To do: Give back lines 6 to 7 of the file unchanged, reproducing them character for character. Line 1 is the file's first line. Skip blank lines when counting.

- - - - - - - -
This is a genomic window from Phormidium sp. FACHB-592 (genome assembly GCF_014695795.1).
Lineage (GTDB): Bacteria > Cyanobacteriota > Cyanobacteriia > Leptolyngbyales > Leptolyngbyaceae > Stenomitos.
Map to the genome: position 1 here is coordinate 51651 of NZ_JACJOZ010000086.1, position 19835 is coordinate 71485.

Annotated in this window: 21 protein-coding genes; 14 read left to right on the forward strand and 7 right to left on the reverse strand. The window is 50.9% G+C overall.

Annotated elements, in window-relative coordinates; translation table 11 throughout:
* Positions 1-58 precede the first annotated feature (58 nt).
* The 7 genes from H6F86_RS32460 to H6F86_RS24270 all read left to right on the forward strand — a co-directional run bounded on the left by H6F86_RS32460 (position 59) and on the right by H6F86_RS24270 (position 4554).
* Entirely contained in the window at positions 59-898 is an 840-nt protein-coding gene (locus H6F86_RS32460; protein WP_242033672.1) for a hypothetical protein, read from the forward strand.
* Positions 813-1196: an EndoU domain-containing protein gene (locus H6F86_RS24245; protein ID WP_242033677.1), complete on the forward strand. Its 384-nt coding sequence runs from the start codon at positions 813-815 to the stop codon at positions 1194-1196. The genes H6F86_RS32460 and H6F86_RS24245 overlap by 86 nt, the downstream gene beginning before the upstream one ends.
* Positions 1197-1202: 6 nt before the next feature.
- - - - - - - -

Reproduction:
* Positions 1-58 precede the first annotated feature (58 nt).
* The 7 genes from H6F86_RS32460 to H6F86_RS24270 all read left to right on the forward strand — a co-directional run bounded on the left by H6F86_RS32460 (position 59) and on the right by H6F86_RS24270 (position 4554).